Either way, hitching your magic system to a particular subject matter expertise might seem restrictive, but sometimes limiting your number of options is better for you. In fact, it’s one of the best ways I have found to circumvent the dreaded Analysis Paralysis. Because the topic is known and understood, you can focus on the bits you want to create instead of spending all of your time trying to make sure it lines up with reality.
This is tremendously helpful while Generating Ideas in Stage 1
Whenever I sit down to generate ideas, I first identify my Brainstorming Pillars, which for magic happen to be Themes and Mediums, Magical Effects, and Really Cool Hats (my term for any shiny idea you have connected to the magic). Different subjects will connect with the different pillars in a variety of ways, aiding the generation process.
I, for example, primarily use academic or scientific areas as my foundation subject matter (chemistry, physics, psychology, etc). By choosing one of these subjects, I automatically gain insight into the possible Themes and Mediums of my magic.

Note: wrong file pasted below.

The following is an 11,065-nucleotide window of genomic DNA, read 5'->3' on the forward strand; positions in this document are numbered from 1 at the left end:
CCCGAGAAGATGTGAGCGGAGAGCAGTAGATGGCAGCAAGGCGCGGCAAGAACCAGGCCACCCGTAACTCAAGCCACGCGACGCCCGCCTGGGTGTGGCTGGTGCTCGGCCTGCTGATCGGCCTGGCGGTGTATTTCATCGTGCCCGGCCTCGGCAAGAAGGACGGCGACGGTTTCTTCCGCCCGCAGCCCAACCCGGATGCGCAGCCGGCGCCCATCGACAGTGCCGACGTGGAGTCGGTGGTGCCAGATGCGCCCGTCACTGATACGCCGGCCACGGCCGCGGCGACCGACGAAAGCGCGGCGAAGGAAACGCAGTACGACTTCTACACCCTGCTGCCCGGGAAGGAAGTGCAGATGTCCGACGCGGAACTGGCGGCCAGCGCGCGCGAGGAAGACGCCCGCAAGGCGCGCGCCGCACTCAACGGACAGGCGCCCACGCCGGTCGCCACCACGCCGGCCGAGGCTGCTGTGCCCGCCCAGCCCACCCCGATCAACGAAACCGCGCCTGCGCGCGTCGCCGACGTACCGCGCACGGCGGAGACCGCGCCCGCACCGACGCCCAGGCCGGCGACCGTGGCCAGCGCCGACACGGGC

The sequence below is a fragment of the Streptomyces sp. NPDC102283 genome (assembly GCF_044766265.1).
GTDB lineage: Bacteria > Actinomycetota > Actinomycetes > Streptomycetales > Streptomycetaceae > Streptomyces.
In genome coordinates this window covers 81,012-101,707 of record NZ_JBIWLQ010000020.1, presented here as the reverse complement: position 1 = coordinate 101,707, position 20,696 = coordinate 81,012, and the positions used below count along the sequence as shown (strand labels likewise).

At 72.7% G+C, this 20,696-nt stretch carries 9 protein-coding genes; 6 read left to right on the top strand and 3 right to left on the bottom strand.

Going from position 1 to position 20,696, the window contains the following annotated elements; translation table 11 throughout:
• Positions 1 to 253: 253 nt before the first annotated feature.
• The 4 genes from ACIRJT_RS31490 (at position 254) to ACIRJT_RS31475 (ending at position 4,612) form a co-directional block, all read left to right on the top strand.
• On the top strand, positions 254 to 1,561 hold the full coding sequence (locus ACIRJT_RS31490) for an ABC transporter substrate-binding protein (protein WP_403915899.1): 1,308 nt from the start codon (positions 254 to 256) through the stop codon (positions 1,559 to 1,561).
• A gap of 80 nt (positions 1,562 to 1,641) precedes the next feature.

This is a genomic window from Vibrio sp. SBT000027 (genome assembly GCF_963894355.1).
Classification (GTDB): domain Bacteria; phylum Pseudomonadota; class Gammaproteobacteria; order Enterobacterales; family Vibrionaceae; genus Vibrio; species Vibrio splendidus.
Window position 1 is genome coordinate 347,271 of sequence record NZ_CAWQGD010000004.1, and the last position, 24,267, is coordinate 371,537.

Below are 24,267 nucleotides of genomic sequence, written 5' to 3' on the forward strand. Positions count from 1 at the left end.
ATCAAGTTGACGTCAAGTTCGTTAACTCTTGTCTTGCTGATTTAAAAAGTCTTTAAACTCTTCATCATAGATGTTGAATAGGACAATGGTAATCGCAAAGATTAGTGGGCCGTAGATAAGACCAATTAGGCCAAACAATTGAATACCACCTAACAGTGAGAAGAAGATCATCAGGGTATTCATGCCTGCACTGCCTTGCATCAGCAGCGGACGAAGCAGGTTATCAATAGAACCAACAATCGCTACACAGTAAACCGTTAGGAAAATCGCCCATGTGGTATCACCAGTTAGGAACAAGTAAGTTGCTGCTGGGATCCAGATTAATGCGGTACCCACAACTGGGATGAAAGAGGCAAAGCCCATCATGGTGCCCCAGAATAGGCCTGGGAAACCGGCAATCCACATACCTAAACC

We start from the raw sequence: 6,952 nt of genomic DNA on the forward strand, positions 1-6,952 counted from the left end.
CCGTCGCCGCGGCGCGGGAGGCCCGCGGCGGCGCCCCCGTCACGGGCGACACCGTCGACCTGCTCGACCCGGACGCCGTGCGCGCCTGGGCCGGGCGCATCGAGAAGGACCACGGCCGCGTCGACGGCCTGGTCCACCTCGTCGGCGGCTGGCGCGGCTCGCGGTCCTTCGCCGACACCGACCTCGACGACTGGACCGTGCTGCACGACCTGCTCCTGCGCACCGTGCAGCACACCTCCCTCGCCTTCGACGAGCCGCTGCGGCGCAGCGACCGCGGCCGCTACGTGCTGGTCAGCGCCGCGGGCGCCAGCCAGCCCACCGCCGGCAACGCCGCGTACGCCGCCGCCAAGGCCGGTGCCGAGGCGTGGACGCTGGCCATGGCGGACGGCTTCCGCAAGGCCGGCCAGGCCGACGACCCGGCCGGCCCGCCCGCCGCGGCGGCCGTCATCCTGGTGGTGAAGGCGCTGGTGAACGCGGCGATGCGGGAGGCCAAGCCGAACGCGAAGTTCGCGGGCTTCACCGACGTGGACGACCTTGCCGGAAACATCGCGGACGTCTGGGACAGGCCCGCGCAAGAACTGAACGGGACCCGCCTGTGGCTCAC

That’s 1/3 of your brainstorming taken care of right there, if not more!
The more specific your subject matter the easier this becomes, and it doesn’t stop there. Once you’ve got a topic picked out, every little quirk and piece of trivia you possess can be used as fuel in the generation of effects and cool hats.
Focus on the creation and coloring of stained-glass: Theme and Medium
Explore the odd ways the colors blend and alter the final state: Long List of Effects
Understand the process, the people involved, and the associated difficulties: Really Cool Hats
Chemistry is a staggeringly broad topic, but it still helps me down-select what my pillars and mediums could possibly be. The more specific your chosen subject matter, the easier this will become.
Pulling in every magical effect or cool hat you’ve ever dreamed of is exhausting. By picking a subject matter and sticking to it, you are simplifying the field of options you have to choose from. Narrowing the field of choices in this fashion can greatly accelerate your idea generation process.
Sound pretty good? Just wait, there’s more.
It also Simplifies the process of Defining Your Magic in Stage 3
This is especially true for the more technical subject matters.